The slow recovery from the historic downturn in residential construction continues in 2016. In the mid-2000s, increasing prices and easy credit led to a rush of investment in residential construction. At the end of 2005, new residential investment accounted for an unsustainable 6.5% of GDP above its long-term rate. After dropping to a historic low of under 2.6% of GDP in 2010, it has since rebounded to 3.6%.

Both single- and multi-family housing starts have recovered from their lows of 550,000/year at the end of 2008 to 1.2 million currently. In 2015, existing home sales were 5.9% higher than 2014, with 5.25 million sold. New home sales were up even more, at 14.6% in 2015 with 500,000 units sold. Employment gains, record low interest rates and low inventory of existing homes for sale continue to be supportive of the new home market. However, as Figure 1 shows, new home sales and starts remain well below their 2005 peak.

Other factors are limiting buyers, including price appreciation (up 5.4% year over year as of July), low inventory and more stringent loan criteria. In addition, demographic changes among buyers are influencing the market.

Home ownership rates continue to decline; this is most evident in those under the age of 45. Currently, the number of Americans owning their own house is under 62.9%—the lowest level since the mid-1960s—and well down from the peak of 69% in 2005. Those under 45 owning homes now are about 7% lower than the historical norms. This demographic shift toward renting has implications as to the type of housing stock being produced, mainly an increase of multi-family units for rent, and is influencing the trend toward smaller new single-family homes.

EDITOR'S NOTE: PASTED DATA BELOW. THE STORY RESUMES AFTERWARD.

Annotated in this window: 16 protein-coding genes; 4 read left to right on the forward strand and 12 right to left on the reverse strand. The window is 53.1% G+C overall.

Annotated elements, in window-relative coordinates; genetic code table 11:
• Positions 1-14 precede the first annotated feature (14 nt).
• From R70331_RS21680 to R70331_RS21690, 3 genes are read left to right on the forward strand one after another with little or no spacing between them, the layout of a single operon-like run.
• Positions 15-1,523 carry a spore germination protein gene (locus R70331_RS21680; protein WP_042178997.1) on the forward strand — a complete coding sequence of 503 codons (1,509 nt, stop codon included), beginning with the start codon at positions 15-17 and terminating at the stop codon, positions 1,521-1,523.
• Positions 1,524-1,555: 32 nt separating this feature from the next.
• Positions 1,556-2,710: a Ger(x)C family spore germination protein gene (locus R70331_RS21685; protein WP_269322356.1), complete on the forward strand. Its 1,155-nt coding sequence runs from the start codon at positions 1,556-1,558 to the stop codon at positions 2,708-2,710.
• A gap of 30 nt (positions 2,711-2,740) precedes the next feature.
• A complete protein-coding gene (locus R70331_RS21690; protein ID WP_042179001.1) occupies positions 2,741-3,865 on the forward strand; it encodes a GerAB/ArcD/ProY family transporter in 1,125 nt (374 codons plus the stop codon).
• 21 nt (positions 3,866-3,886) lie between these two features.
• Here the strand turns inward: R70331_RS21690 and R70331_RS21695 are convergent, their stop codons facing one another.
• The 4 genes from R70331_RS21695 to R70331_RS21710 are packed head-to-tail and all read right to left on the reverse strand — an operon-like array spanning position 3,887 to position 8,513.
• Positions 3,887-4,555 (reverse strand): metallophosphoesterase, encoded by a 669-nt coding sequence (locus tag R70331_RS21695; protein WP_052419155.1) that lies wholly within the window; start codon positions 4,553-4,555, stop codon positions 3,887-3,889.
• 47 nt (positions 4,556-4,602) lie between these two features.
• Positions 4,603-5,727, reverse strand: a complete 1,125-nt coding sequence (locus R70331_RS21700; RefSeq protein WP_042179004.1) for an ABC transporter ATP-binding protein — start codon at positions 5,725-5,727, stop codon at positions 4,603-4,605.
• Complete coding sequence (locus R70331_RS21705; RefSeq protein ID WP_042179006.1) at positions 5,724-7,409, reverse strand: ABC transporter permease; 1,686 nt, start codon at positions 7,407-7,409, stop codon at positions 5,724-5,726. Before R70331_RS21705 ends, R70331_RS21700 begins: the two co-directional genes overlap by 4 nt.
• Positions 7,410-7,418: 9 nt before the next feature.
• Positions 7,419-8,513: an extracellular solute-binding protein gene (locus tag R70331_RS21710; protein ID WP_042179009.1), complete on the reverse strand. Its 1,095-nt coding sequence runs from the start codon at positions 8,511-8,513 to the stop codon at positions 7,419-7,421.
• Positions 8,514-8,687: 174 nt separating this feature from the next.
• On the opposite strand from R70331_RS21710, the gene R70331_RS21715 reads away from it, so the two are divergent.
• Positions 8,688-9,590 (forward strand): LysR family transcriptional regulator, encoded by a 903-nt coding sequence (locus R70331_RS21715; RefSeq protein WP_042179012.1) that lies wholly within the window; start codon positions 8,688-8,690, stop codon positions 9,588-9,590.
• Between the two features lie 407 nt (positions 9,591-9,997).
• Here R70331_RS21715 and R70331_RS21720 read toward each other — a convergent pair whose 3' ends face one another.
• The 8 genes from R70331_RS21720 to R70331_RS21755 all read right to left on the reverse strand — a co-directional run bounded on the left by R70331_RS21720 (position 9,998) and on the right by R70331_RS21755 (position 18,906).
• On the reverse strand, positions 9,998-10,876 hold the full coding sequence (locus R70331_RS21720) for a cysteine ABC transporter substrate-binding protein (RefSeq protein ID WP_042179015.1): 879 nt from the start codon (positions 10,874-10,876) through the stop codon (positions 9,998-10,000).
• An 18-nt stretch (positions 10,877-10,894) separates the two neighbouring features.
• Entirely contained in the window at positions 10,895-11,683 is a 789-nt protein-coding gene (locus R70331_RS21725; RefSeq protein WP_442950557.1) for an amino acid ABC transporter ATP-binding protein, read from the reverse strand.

The unemployment rate for the construction industry was 4.5% in July, slightly lower than the current overall rate of 4.9%. Labor costs for builders are climbing due to many skilled workers leaving during the extended downturn in construction, offsetting lower costs of raw materials.

Traditionally, new residential housing led the economy into recession and historically has been a leading sector out of past recessions as well. The current recovery has been different, as housing has recovered at a much slower pace than previous recoveries (along with most areas of the economy). In fact, the U.S. has not experienced real GDP growth of 3% since the recession.

Non-Residential Construction Spending

Non-residential construction spending continues to increase as well, up 8.4% in 2015, according to the U.S. Census Bureau. Construction markets showing double-digit year-over-year increases include lodging, office, amusement/recreation and communication. Private residential construction spending is 29.3% below its peak, while private non-residential construction spending is 4.8% below its peak. Public construction is 8.2% below its peak.

Residential Remodeling Market Continues to Flourish

Remodeling includes both improvements and maintenance and repairs. Historically, spending is traditionally split 80/20 in favor of improvements vs. maintenance. Although remodeling projects use less adhesive than new construction, it is still an area of significant adhesive demand.

Currently, many homeowners are spending on improvements instead of upgrading to a larger residence. For the last two years, spending on remodeling has been growing about 10% per year. The long-term trend of homeowners moving away from do-it-yourself (DIY) and hiring others for projects has resumed after reversing a bit during the recession. ASI

A. Todd Muhleman is senior consultant for The ChemQuest Group Inc. For more information, phone (513) 469-7555 or visit

Any views or opinions expressed in this column are those of the author and do not represent those of ASI, its staff, Editorial Advisory Board or BNP Media.